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1answer
134 views

Is there a name for music where only the bass instruments are used

I just love the bass, there are youtube channels with bass players that just do bass solo. Is there a name for this. I can't find anything on spotify that resembles for example this:
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1answer
71 views

Is there a word or music term for when a singer is mimicing the instrument, like at the beginning of the song Dang Me by Roger Miller? [duplicate]

Title is self-explanatory. I'm asking if there is a word or musical term for when a singer is mimicking the sound of the instrument that's playing. An example of what I'm asking for is at the very ...
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2answers
124 views

Name for this common rhythm in Latin music?

This rhythm is one or two set of triplets (maybe it can go up to 3 but I don't think I have heard 3 before) that I see appear fairly frequently in Latin music. Example is at 1:34 in María by Ricky ...
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8answers
4k views

Is there a broader term for instruments, like the gong, whose volume briefly increases after being sounded instead of immediately decaying?

For most instruments, their sound immediately begins to decay after they first sound. When you strike a piano key, for instance, the loudest sound is at the very beginning, after which the sound ...
3
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1answer
90 views

Is there literal correlation between sounds and the words to describe them?

In English, we describe pitches as "high" and "low", as being "sharp" or "flat". A timbre can be "fat". At least one study suggests that there is a ...
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4answers
2k views

What is it called when different instruments play the same phrase one after another without overlap?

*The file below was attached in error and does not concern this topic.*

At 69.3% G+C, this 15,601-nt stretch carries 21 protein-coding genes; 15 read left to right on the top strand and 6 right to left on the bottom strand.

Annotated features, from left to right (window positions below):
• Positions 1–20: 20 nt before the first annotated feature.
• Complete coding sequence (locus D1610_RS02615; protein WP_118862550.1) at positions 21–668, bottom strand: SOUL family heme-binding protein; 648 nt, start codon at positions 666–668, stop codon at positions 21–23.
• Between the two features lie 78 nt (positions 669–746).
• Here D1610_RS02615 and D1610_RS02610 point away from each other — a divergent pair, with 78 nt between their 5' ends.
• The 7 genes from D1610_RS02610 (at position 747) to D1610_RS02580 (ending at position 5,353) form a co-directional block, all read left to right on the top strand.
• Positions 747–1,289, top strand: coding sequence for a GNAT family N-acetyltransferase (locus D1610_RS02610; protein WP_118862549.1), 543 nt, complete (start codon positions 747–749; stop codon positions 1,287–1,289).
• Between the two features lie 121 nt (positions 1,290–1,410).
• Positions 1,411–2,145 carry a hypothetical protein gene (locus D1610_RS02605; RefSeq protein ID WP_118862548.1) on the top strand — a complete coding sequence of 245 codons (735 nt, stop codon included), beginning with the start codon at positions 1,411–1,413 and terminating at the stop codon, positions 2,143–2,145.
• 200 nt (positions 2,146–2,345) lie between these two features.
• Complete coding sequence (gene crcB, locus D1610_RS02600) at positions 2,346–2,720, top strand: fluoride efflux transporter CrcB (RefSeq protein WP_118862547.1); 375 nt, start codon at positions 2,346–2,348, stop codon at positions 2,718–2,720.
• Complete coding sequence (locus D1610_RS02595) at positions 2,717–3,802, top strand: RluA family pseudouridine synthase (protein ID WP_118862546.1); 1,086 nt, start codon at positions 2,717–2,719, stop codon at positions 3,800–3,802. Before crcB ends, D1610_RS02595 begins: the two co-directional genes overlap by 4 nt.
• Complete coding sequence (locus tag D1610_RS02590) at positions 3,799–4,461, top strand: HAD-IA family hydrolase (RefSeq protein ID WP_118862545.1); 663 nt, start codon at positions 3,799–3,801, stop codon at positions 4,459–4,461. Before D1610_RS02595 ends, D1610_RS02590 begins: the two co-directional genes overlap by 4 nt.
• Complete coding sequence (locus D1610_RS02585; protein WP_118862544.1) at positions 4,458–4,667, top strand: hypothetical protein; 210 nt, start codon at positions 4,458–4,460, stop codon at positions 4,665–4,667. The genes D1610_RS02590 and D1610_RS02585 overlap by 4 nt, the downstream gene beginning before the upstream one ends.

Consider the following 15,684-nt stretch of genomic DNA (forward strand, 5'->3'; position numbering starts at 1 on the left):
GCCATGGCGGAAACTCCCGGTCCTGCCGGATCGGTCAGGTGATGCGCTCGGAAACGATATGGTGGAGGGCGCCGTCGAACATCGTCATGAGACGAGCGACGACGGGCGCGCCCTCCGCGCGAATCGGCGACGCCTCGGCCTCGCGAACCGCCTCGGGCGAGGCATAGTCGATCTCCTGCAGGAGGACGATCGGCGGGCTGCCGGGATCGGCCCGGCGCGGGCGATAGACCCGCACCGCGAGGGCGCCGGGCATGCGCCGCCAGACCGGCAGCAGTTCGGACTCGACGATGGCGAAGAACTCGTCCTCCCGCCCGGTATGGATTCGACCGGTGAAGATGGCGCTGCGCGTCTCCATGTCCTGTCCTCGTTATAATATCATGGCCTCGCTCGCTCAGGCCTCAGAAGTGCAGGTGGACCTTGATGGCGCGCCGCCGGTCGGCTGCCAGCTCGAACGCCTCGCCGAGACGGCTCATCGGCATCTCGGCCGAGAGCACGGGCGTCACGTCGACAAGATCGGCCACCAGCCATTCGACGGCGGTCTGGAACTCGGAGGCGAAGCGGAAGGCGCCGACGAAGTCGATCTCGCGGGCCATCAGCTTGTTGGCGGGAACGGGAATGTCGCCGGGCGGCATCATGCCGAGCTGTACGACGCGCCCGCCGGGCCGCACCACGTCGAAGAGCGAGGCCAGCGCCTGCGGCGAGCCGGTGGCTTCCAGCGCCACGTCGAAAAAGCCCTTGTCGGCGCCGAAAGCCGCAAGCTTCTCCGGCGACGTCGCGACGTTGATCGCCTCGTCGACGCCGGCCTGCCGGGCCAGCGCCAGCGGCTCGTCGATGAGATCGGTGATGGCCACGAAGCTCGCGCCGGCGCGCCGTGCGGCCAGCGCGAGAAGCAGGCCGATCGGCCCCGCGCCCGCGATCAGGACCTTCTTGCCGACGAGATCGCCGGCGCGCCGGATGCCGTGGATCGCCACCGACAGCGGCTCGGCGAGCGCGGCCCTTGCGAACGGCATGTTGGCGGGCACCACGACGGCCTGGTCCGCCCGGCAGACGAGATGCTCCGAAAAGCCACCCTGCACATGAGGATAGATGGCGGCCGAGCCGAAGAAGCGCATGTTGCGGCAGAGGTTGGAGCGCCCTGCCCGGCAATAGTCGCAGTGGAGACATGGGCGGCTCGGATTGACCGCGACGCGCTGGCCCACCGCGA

I was wondering if there was a name for when different instruments play the same phrase in succession without overlapping, like in the outro of Moose the Mooche by Charlie Parker.
5
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2answers
460 views

How do you define Harmonic Retrogression with regard to intensity?

I was doing some practice problems in the AP Barron's Music Theory book, and one of the practice problems asks: “When harmonies within a phrase move from a strong intensity to a less strong intensity [...
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2answers
149 views

Is there terminology for vocals that do not use lyrics in certain parts? [duplicate]

Is there terminology for the below type of vocals, without words, where it almost sounds like the singer functions even more like an instrument rather than singing lyrics, if that makes sense? The ...
2
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1answer
152 views

What is it called when there is a slow point/pause in the middle of a song, before returning to normal speed and intensity?

In modern music such as as pop, rock and even dance music, there are times when the music builds to a certain high point (may not necessarily be the most intense point, but fairly intense) and then ...
0
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1answer
53 views

Why is there a m3 in diminished triads and diminished sevenths? [duplicate]

In a diminished triad, the diminished interval is 1>5. In a full diminished seventh chord, the 1>7 is also diminished. In a half-diminished chord, the 1>5 is diminished.(But one third of it ...
4
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5answers
977 views

Properly counting notes from sheet music

I'm beginner piano player. I'm trying to play easy song from notes like below: In whole song I'm counting notes: 1 2 3 4. Because I can see that the shortest note is 1/4. But there is an exception in ...
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0answers
97 views

Why do some songs change while fading out? What is it called?

I noticed that some songs repeat a theme and then fade out at the end, but before completely fading out the song "changes". For example, the singer sings different words (that don't appear ...